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Tractor supply coops

post #1 of 5
Thread Starter 

Does anyone have a coop from TSC? If so how is there quality? I'm planning on getting the Precision Pet Farm House Coop that holds 6 chickens. Does anybody that has that coop thinks that it has enough space for 6 chickens.  Thanks!

post #2 of 5

DON'T DO IT! bad idea while it may work in the short term for around 4 full size birds  it will not work for a long time type of thing I had my pre fab coop for 6 mo. and the roof peeled and then leaked and when we had to move it, it had become so wobbly I couldn't do anything with it. Take your own chances but I would highly suggest against it.

post #3 of 5
If you prep it to last,you can get a longer life out if it than you hear. I'm using a fam members small coop for a quarantine area. She's had it 4 yrs. it's a small one,holds my 4 orps.there is an attached fenced in area but its small. I'd say fine for at night or to get out of bad weather,but not to live in just that. Now her coop door hinge broke away from
The wood,and the slats fall out of the side wall. So knowing ahead that tsc are cheaply made,I prepped mine to hopefully solve the known issues the coops have.

First,I raised the entire coop up on chimney cinder blocks. It prevents the wood from rotting on the wet ground. I added a run.the coop says holds up to 8,it will hold 5 in the end.For 3 now til the 2 youngest get added.I water sealed it. I used Armor All water sealer i had laying around. I did EVERY nook and cranny you could possibly think of! I crawled inside and underneath and everything! Even the underside of the roof panels,and leaked the sealer on top,between the pieces to get it to flood through the gutters. They're wood and can rot over time. I also reinforced with extra screws. The chrome screws came with it,and you can see my dark drywall screws EVERYWHERE! Lol! Even on the roof! I also added insulation inside. I intend to house my chickens in this over winter,and they were fine in their homade coop now,but the wood is much thicker,so i decided some insulation would help. I painted it red to deter pecking.i haven't moved them in yet,so I don't know how well that will work,but will put really thin board over if needed.i used liquid nail to attach the foam board,and hope the glue will not only hold the foam board,but the slats together so they don't fall apart like the other coop.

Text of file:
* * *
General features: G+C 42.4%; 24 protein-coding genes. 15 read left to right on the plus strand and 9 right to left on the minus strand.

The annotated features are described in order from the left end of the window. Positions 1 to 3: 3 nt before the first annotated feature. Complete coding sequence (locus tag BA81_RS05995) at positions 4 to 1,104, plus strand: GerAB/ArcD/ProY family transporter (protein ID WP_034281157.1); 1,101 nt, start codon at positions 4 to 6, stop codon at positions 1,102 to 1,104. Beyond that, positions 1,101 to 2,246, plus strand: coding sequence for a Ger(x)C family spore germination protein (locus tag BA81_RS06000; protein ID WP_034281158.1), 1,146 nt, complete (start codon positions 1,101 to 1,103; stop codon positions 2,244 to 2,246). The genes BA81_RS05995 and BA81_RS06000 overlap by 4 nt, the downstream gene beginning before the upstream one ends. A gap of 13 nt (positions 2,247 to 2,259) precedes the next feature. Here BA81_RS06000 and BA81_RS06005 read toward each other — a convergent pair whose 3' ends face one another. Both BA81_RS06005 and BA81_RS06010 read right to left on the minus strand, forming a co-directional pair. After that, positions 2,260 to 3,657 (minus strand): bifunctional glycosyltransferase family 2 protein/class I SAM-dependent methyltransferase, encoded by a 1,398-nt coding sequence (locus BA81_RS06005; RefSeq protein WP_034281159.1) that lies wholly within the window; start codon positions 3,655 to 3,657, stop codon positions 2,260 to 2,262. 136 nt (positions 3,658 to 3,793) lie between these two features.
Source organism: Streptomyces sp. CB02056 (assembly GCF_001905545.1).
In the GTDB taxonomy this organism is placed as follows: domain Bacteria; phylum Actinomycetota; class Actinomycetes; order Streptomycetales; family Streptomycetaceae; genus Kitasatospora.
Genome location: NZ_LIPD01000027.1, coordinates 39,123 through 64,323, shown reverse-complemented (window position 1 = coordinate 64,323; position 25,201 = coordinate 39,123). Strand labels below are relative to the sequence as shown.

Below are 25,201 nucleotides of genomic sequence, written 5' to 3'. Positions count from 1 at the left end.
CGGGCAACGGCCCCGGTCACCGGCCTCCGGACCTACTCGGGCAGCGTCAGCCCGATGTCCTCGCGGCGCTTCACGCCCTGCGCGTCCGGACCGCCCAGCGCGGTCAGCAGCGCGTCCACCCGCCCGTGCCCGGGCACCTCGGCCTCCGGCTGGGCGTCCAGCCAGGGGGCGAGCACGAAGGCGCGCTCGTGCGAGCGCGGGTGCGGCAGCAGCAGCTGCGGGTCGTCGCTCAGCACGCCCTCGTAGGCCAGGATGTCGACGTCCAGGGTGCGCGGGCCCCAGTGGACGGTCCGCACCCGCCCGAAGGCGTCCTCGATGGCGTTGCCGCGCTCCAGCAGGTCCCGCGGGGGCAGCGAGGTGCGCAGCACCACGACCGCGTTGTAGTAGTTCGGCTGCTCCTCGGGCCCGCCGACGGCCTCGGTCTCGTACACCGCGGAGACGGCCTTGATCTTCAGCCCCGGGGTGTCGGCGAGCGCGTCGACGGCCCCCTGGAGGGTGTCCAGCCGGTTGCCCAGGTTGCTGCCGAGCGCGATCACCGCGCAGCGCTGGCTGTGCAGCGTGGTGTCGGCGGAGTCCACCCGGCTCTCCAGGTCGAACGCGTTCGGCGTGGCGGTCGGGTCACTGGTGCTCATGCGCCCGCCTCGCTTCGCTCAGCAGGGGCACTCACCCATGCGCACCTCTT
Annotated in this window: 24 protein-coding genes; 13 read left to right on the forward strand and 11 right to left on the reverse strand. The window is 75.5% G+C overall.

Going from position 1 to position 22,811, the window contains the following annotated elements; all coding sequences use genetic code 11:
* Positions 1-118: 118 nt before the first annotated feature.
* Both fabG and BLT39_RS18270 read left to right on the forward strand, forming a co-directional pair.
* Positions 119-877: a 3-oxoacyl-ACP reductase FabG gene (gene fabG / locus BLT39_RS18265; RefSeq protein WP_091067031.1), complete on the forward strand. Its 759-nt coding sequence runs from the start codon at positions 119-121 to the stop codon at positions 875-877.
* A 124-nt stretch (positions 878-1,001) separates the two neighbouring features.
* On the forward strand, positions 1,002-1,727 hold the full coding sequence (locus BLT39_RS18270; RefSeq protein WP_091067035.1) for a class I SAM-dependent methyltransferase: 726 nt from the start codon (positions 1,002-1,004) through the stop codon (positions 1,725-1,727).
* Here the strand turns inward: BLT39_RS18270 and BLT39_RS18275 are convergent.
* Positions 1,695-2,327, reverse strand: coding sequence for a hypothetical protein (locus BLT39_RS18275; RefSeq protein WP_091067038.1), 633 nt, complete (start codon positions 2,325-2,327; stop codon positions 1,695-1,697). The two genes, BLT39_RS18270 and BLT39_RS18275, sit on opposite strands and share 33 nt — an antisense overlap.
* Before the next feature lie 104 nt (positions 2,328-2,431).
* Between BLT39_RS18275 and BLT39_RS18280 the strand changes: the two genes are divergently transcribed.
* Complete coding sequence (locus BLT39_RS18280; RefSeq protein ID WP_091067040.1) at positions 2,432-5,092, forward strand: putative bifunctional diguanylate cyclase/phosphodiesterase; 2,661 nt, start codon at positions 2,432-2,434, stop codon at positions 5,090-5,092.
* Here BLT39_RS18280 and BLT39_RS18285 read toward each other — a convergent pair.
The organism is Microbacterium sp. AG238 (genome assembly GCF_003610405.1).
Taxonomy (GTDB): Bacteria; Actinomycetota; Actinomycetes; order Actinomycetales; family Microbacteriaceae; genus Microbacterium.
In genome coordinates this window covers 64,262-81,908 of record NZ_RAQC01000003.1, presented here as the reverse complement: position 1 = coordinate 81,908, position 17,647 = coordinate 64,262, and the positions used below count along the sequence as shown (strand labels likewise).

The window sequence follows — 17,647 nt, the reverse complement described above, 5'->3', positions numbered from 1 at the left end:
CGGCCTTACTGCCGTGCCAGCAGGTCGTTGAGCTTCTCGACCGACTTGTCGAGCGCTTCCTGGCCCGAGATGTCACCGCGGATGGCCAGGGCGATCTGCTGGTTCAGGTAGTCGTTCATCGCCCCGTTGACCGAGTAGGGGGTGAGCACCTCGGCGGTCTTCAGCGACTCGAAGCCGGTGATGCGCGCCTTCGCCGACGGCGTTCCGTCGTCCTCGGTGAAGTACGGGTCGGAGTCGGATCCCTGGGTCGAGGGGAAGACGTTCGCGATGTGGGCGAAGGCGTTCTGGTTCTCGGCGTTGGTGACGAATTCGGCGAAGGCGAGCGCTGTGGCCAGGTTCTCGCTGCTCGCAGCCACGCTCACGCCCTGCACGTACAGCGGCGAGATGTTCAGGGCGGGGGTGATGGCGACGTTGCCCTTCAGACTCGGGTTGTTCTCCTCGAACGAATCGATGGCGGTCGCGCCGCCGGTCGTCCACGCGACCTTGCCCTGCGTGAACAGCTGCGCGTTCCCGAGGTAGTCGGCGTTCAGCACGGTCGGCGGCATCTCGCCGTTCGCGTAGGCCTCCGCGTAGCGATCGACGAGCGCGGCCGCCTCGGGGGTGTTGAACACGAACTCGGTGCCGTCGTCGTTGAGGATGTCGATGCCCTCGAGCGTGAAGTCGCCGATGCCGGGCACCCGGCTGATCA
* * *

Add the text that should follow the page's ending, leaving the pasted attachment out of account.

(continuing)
I got this coop with 10percent off and used a gift card from a bday present,so only cost about $250. Screws were $6,and the foam board was $10,I already had the sealer,and liquid nail,but the point is,for the cost of materials to make another one it would have been $239,so not much difference,so just got this kit. Time is not my friend,so this was much better. If it lasts 4-5yrs,that'd give me time to make another one if i need to.

post #4 of 5

I'd highly recommend against it. I'm new to chickens but went with home made when deciding what route to go. Here are my reasons:


1. You learn A LOT as you explore designs and options

2. It's yours and you can design it to fit the needs of the chickens as well as yours.

3. Long term, it's cheaper to build one vs buy one. (you'll put way more $$ into improving the store bought version)

4. It's a good way to include your kids (if you have them) in the process of adding chickens to your property.

5. etc etc.

post #5 of 5
Thread Starter 

Yeah I think I'm going to build my own now. It sounds like a better option for me and my future hens plus these six hen are going to be a hobby /  school project  and like Jbull said I will learn a lot more if I build my own rather then buy a premade one. Thanks for all the help guys!:D

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